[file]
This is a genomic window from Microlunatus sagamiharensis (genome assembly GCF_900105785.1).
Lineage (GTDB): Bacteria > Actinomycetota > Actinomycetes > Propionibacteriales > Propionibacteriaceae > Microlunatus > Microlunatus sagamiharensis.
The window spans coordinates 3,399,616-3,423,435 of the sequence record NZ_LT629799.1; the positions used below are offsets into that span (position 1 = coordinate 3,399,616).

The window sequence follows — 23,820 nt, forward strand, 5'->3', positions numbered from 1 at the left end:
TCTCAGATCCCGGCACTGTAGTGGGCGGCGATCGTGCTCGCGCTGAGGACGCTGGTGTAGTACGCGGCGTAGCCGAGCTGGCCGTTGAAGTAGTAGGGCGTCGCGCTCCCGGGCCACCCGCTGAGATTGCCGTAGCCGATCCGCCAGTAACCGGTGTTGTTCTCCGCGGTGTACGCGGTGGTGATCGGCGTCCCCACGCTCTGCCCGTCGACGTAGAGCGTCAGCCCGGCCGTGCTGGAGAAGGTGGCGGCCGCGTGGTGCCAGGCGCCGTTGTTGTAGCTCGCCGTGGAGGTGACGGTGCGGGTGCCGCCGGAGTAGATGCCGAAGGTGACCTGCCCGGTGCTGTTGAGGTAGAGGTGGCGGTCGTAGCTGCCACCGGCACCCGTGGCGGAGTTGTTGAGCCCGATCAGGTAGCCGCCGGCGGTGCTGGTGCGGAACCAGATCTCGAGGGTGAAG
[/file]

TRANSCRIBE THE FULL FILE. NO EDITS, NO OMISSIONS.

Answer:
This is a genomic window from Microlunatus sagamiharensis (genome assembly GCF_900105785.1).
Lineage (GTDB): Bacteria > Actinomycetota > Actinomycetes > Propionibacteriales > Propionibacteriaceae > Microlunatus > Microlunatus sagamiharensis.
The window spans coordinates 3,399,616-3,423,435 of the sequence record NZ_LT629799.1; the positions used below are offsets into that span (position 1 = coordinate 3,399,616).

The window sequence follows — 23,820 nt, forward strand, 5'->3', positions numbered from 1 at the left end:
TCTCAGATCCCGGCACTGTAGTGGGCGGCGATCGTGCTCGCGCTGAGGACGCTGGTGTAGTACGCGGCGTAGCCGAGCTGGCCGTTGAAGTAGTAGGGCGTCGCGCTCCCGGGCCACCCGCTGAGATTGCCGTAGCCGATCCGCCAGTAACCGGTGTTGTTCTCCGCGGTGTACGCGGTGGTGATCGGCGTCCCCACGCTCTGCCCGTCGACGTAGAGCGTCAGCCCGGCCGTGCTGGAGAAGGTGGCGGCCGCGTGGTGCCAGGCGCCGTTGTTGTAGCTCGCCGTGGAGGTGACGGTGCGGGTGCCGCCGGAGTAGATGCCGAAGGTGACCTGCCCGGTGCTGTTGAGGTAGAGGTGGCGGTCGTAGCTGCCACCGGCACCCGTGGCGGAGTTGTTGAGCCCGATCAGGTAGCCGCCGGCGGTGCTGGTGCGGAACCAGATCTCGAGGGTGAAG